New investment for green spaces across London

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Mayor visited the Cookbook Edible Library project in Tottenham, which is enabling the local community to grow and cook their own food and providing positive opportunities for young people, reports Asian Lite News

Mayor of London, Sadiq Khan has announced a further £6 million of fresh investment in improving green spaces across London.

The £1.2m Grow Back Greener fund, with £500,000 provided by Thames Water, will offer grants to dozens of community-led projects to help more Londoners access green space in their neighbourhoods, the Mayor’s Office said.

It will focus on the most disadvantaged areas, supporting community gardens, food growing projects, pocket parks and cleaner waterways.

Separately, the new £4m Green and Resilient Spaces Fund will support large-scale green space projects, helping to tackle the climate emergency by reducing the risk of floods and keeping the city cool, it said.

This could include restoring rivers, creating new wetlands, opening up new green connections between parks, or creating new woodlands.  

Funding will be targeted where it is most needed, using cutting-edge data, including new climate risk mapping, that highlights where Londoners are most vulnerable to the impacts of climate change. It will also target areas with the least access to public open space.  

The COVID-19 pandemic has highlighted the vital importance of London’s green spaces for Londoners’ health and wellbeing. London’s parks saw the highest increase in usage of anywhere in the country during the first lockdown last spring.

Yet it has also brought into sharp focus the inequalities in access to green space across our city. The Mayor believes this is a matter of fairness, and wants all Londoners to live within a 10-minute walk of a green space.   

The Mayor on Wednesday visited the Cookbook Edible Library project – a partnership between Haringey Council, Edible London and Volunteer It Yourself – awarded funding through the first round of the Mayor’s Grow Back Greener Fund in December 2020.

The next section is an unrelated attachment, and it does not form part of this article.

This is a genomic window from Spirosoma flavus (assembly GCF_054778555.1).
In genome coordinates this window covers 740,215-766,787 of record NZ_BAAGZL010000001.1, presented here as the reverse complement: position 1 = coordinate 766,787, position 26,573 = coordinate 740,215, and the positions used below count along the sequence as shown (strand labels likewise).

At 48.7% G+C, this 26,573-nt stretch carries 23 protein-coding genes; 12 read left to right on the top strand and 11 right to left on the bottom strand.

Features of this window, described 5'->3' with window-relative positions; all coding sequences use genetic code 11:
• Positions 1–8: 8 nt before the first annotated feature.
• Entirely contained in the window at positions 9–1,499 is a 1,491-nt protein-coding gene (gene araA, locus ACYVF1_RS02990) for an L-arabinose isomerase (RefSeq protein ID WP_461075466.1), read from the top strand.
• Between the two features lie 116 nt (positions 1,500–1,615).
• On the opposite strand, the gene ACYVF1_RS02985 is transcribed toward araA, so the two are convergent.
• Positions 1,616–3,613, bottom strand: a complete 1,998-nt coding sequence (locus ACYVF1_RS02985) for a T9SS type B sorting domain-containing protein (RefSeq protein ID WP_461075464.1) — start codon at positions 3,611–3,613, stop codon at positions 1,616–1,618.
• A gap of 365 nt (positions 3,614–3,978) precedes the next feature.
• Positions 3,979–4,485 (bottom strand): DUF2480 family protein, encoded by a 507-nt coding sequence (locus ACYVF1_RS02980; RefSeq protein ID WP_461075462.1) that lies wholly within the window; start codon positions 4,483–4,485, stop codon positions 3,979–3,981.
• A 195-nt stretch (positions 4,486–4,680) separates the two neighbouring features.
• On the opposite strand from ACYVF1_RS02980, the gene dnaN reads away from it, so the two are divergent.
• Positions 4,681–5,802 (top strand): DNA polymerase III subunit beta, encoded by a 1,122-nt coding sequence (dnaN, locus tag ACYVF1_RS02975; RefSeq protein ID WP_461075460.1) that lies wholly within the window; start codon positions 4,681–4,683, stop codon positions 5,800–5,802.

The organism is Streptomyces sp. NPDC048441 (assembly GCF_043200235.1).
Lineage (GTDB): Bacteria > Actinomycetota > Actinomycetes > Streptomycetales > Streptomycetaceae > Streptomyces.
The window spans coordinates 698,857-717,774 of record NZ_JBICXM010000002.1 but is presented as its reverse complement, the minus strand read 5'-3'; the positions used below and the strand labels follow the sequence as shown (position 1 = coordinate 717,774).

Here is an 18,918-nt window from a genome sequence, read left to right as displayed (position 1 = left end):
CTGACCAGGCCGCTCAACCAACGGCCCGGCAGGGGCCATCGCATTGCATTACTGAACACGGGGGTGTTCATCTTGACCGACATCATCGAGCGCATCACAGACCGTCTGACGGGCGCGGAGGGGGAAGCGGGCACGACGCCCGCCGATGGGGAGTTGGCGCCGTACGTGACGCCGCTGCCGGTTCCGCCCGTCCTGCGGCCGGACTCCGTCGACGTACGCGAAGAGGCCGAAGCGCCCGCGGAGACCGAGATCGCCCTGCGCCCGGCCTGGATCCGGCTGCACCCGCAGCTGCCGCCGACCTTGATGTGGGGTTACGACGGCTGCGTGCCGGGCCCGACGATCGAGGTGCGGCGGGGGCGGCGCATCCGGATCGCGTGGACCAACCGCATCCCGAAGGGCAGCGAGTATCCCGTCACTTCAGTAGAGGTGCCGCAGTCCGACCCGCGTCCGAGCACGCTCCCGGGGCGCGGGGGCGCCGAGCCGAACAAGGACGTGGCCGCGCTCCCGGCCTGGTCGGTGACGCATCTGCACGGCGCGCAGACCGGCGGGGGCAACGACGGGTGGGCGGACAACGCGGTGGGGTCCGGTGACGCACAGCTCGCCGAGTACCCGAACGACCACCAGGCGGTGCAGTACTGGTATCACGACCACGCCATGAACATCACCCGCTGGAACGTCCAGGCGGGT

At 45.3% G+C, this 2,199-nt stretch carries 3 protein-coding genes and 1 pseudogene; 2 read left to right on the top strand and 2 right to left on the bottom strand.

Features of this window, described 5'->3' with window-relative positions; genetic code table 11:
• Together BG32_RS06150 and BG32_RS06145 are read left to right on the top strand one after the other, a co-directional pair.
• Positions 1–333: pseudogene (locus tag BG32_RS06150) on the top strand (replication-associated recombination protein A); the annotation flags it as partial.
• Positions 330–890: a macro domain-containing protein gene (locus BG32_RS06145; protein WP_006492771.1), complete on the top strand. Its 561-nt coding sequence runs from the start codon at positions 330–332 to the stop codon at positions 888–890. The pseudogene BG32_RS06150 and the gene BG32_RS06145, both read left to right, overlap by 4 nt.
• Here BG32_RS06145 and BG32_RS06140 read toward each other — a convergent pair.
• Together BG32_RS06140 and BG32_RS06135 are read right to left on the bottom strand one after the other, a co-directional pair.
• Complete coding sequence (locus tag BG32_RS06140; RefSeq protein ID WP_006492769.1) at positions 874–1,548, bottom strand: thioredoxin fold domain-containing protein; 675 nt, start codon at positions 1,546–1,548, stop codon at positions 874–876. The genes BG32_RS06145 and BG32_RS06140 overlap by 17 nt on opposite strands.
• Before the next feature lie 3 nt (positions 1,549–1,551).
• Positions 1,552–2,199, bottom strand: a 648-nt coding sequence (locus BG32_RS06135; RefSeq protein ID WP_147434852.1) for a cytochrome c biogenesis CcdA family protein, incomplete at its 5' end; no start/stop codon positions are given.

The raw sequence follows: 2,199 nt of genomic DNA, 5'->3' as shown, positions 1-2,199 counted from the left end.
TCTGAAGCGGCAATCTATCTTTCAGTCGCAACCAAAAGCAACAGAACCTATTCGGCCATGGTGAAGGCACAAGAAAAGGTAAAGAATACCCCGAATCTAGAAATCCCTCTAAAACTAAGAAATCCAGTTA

The project has transformed an unused piece of land to create a community kitchen and a garden at St Ann’s Library, which is helping local families and young people learn to grow and cook their own food, as well as giving 14-24 year olds the chance to learn new skills whilst participating in outdoor activities, including construction and gardening.

The Mayor’s Office said approximately one in six Haringey pupils are known to be eligible for and claiming free school meals (16 per cent), but provisions are not available out of school hours. This project aims to be up and running in time for their planned summer holiday food programme for children and young people who often have little or no access to healthy food, it said.

“As Mayor, I want London to lead the way in tacking the climate emergency and for all Londoners to be have access to great green spaces close to where they live,” Mayor Khan said.

He said the new funding announced during London Climate Action Week is “just the start of even more investment in green spaces, nature and projects to help tackle the climate emergency.”

“The community-led projects that benefit from this programme provide so much more than just improved green space for local communities,” he added.

He also said the Cookbook Edible Library project provides an “educational, safe space for young people to develop new skills – providing positive opportunities and alternatives to those who might be vulnerable to getting drawn into gangs.” 

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